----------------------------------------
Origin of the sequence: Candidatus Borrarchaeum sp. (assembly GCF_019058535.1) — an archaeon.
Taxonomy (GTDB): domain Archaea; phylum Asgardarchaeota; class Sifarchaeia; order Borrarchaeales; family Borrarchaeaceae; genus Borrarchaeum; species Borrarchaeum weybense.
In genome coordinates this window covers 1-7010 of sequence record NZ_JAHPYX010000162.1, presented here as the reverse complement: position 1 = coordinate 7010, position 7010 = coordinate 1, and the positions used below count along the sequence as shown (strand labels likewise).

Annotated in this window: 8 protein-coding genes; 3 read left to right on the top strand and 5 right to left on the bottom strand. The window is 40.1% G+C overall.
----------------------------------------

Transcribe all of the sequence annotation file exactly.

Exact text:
Origin of the sequence: Candidatus Borrarchaeum sp. (assembly GCF_019058535.1) — an archaeon.
Taxonomy (GTDB): domain Archaea; phylum Asgardarchaeota; class Sifarchaeia; order Borrarchaeales; family Borrarchaeaceae; genus Borrarchaeum; species Borrarchaeum weybense.
In genome coordinates this window covers 1-7010 of sequence record NZ_JAHPYX010000162.1, presented here as the reverse complement: position 1 = coordinate 7010, position 7010 = coordinate 1, and the positions used below count along the sequence as shown (strand labels likewise).

Annotated in this window: 8 protein-coding genes; 3 read left to right on the top strand and 5 right to left on the bottom strand. The window is 40.1% G+C overall.